Subject: Multitude-of-disks (was: Re: Looking for newer binaries... )
To: None <email@example.com>
From: Space Case <firstname.lastname@example.org>
Date: 12/12/1993 22:02:40
(n.b.: This thread was originally on macbsd-general, but it seems to
be more in the domain of -development, so I directed it there.)
email@example.com (Allen X Briggs) wrote:
[firstname.lastname@example.org (Monroe Williams):]
>> FYI, I've had the same multitude-of-disks problem other people have
>> reported with the netbsd.current kernel.
>Hmmmm. This is a wierd problem. I've gotten a fix from a Steve that
>seems to work, although I can't explain why. It looks almost like
>the disks are returning success for test unit ready for all luns.
Yup, that Steve was me. Now, I don't have a copy of the NCR5380
(scsi chip) manual or the scsi spec, so my fix was purely an educated
guess that worked; nor have I traced all the code to determine side
effects of the fix, and that is why I am writing this -- to get more
eyes looking to see where there might be problems.
During the device probe stage, three commands are passed to each lun.
There are two paths by which a command can get passed to the lun. They
happen in mac68k/dev/scsi.c, as follows:
scsi_request -> command_transfer
scsi_group0 builds a command structure, which gets passed, along with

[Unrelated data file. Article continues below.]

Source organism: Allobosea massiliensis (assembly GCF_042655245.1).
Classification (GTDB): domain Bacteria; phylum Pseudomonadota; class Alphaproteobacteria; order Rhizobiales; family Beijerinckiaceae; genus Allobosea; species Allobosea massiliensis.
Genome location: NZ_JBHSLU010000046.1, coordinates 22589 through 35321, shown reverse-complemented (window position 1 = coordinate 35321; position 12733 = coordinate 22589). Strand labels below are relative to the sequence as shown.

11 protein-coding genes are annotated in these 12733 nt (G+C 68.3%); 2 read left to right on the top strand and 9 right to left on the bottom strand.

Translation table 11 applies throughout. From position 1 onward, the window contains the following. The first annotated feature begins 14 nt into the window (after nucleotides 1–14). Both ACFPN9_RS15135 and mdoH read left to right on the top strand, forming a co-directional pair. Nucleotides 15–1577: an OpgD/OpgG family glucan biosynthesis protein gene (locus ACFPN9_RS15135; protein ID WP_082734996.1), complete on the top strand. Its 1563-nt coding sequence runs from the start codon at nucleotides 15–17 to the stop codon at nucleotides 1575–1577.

scsi target and lun, to scsi_request. The only thing scsi_request does
with lun is to use it in an error message.
scsi_gen receives a command structure, target and lun. However, at least
in the probe stage, the command structure is all zeros. In the original
code, these all get passed unchanged to scsi_request.
It seems (and this is where the educated guess comes in) that the command
structure that gets passed to the scsi chip consists of a command byte
followed by a number of data bytes. The high three bits of the first
data byte contain the lun. The rest of the bits and the next two bytes
contain address. (In the structure built by scsi_group0, anyway.) As
you can see, the command structure coming via scsi_gen will always
address lun 0.
What I did, the side effects of which need to be checked, is to add
a line to scsi_gen to place the lun into the high three bits of the
first data byte. And presto, the multitude-of-disks problem went away.
I can see three possible outcomes from this: 1) the general direction
is correct and more of the command structure needs to be filled in;
2) it is perfectly OK as it is and nothing else needs to be done; or
3) this causes a conflict with a procedure that passes a correct
command structure through scsi_gen, and a better way needs to be found.
I would appreciate it if some of you kind souls out there would look
at the code, and either confirm my hypothesis, or if I'm wrong, point
out a better way.
BTW, another discovery that I made is that the code in serattach()
(mac68k/dev/ser.c) that initializes the serial ports kills the serial
boot echo. I had to comment it out in order to get my trace output
to my other machine. (That was faster than tracking the problem. ;^)